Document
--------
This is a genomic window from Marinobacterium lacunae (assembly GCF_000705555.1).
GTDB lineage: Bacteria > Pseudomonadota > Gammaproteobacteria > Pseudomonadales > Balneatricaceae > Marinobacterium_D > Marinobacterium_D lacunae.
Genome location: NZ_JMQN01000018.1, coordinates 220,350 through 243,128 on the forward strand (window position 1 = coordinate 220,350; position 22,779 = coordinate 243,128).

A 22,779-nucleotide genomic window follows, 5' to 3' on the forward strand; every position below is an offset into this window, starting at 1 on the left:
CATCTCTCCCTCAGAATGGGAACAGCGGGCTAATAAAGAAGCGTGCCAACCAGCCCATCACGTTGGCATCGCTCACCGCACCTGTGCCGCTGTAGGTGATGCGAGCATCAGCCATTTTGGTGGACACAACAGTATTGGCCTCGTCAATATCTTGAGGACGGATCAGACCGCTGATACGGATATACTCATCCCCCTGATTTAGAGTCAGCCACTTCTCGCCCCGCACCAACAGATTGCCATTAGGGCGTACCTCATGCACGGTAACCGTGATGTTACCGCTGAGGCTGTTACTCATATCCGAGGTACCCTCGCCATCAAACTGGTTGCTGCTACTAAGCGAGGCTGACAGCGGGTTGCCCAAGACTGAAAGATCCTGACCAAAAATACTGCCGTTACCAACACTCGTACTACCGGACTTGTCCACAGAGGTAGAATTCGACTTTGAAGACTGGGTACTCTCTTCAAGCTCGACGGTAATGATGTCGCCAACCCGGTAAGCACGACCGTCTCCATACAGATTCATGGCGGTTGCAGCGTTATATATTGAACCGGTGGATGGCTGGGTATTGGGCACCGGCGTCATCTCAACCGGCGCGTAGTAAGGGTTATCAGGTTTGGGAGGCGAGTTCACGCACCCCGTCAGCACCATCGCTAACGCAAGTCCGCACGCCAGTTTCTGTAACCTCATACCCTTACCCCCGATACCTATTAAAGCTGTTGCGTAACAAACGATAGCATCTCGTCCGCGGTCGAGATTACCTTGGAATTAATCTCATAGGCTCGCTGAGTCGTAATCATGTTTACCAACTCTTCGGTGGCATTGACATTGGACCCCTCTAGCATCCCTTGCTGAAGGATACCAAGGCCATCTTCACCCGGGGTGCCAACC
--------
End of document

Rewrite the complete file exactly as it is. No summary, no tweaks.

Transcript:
This is a genomic window from Marinobacterium lacunae (assembly GCF_000705555.1).
GTDB lineage: Bacteria > Pseudomonadota > Gammaproteobacteria > Pseudomonadales > Balneatricaceae > Marinobacterium_D > Marinobacterium_D lacunae.
Genome location: NZ_JMQN01000018.1, coordinates 220,350 through 243,128 on the forward strand (window position 1 = coordinate 220,350; position 22,779 = coordinate 243,128).

A 22,779-nucleotide genomic window follows, 5' to 3' on the forward strand; every position below is an offset into this window, starting at 1 on the left:
CATCTCTCCCTCAGAATGGGAACAGCGGGCTAATAAAGAAGCGTGCCAACCAGCCCATCACGTTGGCATCGCTCACCGCACCTGTGCCGCTGTAGGTGATGCGAGCATCAGCCATTTTGGTGGACACAACAGTATTGGCCTCGTCAATATCTTGAGGACGGATCAGACCGCTGATACGGATATACTCATCCCCCTGATTTAGAGTCAGCCACTTCTCGCCCCGCACCAACAGATTGCCATTAGGGCGTACCTCATGCACGGTAACCGTGATGTTACCGCTGAGGCTGTTACTCATATCCGAGGTACCCTCGCCATCAAACTGGTTGCTGCTACTAAGCGAGGCTGACAGCGGGTTGCCCAAGACTGAAAGATCCTGACCAAAAATACTGCCGTTACCAACACTCGTACTACCGGACTTGTCCACAGAGGTAGAATTCGACTTTGAAGACTGGGTACTCTCTTCAAGCTCGACGGTAATGATGTCGCCAACCCGGTAAGCACGACCGTCTCCATACAGATTCATGGCGGTTGCAGCGTTATATATTGAACCGGTGGATGGCTGGGTATTGGGCACCGGCGTCATCTCAACCGGCGCGTAGTAAGGGTTATCAGGTTTGGGAGGCGAGTTCACGCACCCCGTCAGCACCATCGCTAACGCAAGTCCGCACGCCAGTTTCTGTAACCTCATACCCTTACCCCCGATACCTATTAAAGCTGTTGCGTAACAAACGATAGCATCTCGTCCGCGGTCGAGATTACCTTGGAATTAATCTCATAGGCTCGCTGAGTCGTAATCATGTTTACCAACTCTTCGGTGGCATTGACATTGGACCCCTCTAGCATCCCTTGCTGAAGGATACCAAGGCCATCTTCACCCGGGGTGCCAACC